Running alongside the waterfront is the Esplanade Boardwalk. During the day it’s an idyllic place to catch some rays, peruse the various displays about the Aboriginal and local history, or use the various pieces of exercise equipment sporadically located alongside the esplanade. In the late afternoon, the activity picks up as people jog along, meet for picnics or just meet up to enjoy the scenery. It’s also a great place for travelers and locals alike to hang out and people watch. Be careful to stay out of the water, there are signs posted everywhere about the crocodiles that inhabit the area.

Crocodile warning sign on the beach boardwalk in Cairns Queensland Australia
Crocodile warning sign on the beach boardwalk in Cairns, Australia

If you want to hit the water to beat the heat the Esplanade has it’s own lagoon. The almost 5000 square meter saltwater lagoon has sand so you can build sand castles (for kids of all sizes) as well as picnic tables, decks, some shaded areas, water fountains and really strange metal fish sculptures. On weekends the Lagoon sets up a stage and features local live music. It’s a great place to hang out right next to the water.

Hit the Rails

Another great way to see northern Queensland is by hitting the rails. There are several scenic railways leaving from Cairns that give travelers the chance to see the surrounding area.

The Kuranda Scenic Railway travels from Cairns north to the mountain village of Kuranda located in the Kuranda State Forest. You pass through hand carved tunnels, by the Barron Falls and across mountain gorges.

The Gulflander heads out to the remote outback. Long known as the railway that takes travelers from “nowhere to nowhere” the Gulflander travels between Normanton and Croydon, on the same route that once connected the river port to the bustling gold fields. The journey takes a half day and will take you from the wetlands through the grasslands and into the arid Savannah country of Croydon.

The Savannahlander offers a variety of tours that will take you into many of the unique areas surrounding Cairns. Many of the journeys include stops in Stoney Creek Falls, the Undara Lava Tubes, Chillagoe, Mt Surprise, Forsayth, Barron Falls, Karanda, Dimbulah and more. It’s a longer journey that will give you a great experience in a 1960’s classic silver bullet train.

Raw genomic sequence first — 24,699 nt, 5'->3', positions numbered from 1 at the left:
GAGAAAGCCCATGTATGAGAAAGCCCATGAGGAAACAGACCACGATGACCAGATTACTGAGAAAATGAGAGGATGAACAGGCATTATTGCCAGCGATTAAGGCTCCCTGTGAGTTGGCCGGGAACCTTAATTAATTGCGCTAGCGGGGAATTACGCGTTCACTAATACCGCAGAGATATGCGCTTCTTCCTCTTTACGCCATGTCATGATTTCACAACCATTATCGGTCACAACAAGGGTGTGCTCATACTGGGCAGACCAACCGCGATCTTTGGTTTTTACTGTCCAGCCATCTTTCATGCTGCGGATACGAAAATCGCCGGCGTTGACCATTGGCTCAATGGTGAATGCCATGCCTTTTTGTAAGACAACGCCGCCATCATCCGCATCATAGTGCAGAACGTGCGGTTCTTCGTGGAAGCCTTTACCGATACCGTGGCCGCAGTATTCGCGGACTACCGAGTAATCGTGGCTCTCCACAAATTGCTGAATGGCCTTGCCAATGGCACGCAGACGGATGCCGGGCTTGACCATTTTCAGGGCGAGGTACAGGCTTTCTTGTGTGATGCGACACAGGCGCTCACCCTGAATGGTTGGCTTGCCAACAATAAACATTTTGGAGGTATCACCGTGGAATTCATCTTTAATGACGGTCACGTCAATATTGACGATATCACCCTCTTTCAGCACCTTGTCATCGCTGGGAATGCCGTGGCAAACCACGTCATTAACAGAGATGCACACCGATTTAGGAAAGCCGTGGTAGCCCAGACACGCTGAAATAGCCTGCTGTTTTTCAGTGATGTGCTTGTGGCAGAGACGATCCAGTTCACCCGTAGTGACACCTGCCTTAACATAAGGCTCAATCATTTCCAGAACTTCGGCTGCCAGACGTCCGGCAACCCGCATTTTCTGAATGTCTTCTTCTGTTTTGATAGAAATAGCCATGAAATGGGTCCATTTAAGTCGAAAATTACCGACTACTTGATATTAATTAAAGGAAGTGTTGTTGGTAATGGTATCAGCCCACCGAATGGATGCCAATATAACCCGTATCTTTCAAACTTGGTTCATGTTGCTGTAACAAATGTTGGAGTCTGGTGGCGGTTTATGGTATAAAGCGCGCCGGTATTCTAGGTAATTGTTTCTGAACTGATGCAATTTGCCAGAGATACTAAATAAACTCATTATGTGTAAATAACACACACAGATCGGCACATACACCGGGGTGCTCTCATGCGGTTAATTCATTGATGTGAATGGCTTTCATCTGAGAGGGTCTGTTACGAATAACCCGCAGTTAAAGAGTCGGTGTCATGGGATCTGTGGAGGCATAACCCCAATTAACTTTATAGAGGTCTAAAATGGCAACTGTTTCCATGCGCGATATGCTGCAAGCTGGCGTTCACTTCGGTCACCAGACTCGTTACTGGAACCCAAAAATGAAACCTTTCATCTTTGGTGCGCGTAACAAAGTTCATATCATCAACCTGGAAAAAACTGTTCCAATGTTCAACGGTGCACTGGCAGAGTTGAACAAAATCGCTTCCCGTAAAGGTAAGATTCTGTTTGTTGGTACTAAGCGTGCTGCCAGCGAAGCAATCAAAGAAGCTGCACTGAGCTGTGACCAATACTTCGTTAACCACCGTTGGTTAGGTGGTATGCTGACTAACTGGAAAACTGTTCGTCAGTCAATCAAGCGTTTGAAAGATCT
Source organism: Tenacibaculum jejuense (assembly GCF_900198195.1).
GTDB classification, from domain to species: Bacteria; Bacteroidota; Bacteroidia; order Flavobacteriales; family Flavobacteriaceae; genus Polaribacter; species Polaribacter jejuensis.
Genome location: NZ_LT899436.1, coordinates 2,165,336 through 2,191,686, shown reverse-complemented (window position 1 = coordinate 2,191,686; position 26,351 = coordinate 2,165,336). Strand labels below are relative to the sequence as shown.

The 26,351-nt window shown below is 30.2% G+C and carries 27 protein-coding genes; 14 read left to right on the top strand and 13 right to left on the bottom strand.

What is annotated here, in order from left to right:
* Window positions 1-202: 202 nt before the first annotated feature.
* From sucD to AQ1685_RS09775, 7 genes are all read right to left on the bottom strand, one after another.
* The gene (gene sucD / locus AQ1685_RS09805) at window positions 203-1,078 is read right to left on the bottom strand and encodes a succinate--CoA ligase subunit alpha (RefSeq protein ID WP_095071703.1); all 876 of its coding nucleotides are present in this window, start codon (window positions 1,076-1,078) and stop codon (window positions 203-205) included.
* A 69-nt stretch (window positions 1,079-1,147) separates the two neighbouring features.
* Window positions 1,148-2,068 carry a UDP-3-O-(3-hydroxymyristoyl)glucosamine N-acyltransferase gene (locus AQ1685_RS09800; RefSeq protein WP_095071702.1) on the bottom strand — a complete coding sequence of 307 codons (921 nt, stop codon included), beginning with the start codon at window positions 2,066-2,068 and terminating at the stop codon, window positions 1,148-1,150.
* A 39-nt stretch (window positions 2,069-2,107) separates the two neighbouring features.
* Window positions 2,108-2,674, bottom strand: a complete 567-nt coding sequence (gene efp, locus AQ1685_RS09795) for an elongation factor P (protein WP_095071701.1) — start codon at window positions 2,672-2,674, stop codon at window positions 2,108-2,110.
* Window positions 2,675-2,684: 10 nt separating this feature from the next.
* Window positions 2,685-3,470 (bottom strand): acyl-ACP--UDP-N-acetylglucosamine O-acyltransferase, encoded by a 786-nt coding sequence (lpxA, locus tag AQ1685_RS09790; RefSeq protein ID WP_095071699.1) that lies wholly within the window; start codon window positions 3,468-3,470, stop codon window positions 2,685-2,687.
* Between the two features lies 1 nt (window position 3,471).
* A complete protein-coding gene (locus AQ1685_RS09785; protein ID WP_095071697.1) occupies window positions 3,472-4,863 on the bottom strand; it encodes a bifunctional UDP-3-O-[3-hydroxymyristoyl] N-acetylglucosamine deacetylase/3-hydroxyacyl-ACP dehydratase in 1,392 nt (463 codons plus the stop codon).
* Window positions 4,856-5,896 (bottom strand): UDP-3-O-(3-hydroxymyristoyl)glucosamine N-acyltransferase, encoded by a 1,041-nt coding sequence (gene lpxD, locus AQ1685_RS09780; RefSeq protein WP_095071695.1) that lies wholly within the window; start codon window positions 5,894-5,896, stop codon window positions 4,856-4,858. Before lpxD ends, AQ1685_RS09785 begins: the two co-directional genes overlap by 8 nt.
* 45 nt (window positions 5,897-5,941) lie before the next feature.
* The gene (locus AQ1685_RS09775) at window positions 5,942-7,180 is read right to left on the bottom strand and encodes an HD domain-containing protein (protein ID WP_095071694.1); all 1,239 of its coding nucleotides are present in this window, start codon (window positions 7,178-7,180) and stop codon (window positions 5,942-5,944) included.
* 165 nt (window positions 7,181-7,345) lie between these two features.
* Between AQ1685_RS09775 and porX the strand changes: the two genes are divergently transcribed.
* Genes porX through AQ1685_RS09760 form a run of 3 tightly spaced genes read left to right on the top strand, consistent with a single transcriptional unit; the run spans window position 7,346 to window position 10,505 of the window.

Weekend in Haida Gwaii Travel Guide

Weekend in Haida Gwaii Travel Guide

There is no denying that Canada is one of the most beautiful countries in the world, with British Columbia (B.C.) having more than its fair share of natural wonders. Taking a little trip to the north coast of B.C. can open up a whole new world of culture and wonder, but you will have to step off the mainland in order to take it all in. We are of course talking about Haida Gwaii – sometimes referred to as the Queen Charlotte Islands – an archipelago of islands that sit a short 2-hour flight from Vancouver. The islands are close enough to be easily accessible to travelers, yet far enough away to make it feel as though you have stepped into a completely different world.

A big part of that comes down to the culture and history of the Haida people that is still very much active and on display throughout the islands. If you have a couple of days to spare, a visit to the islands is very much recommended, but the question you probably have is what you will be able to see and do over the course of the weekend. The answer is that there is a whole lot more on tap than you probably ever imagined.

The islands offer all kinds of different fun things to do, both on land and water. Let’s start on terra firma, though, and look at some of the activities in Haida Gwaii that take place on dry land.

There are all kinds of organized tours available, with some even designed to take you off the beaten path and into areas that the average tourist would likely otherwise miss. Bird watching is very big on the islands, as is biking, hiking, and camping. It’s a nature lover’s dream come true, with peace and quiet almost always on tap. Between hikes, you might consider taking out the clubs and for a round of golf. Choose between the Willows Golf Course, or the Dixon Entrance Golf & Country Club, both of which are stunning courses that deliver unique challenges to players of all levels.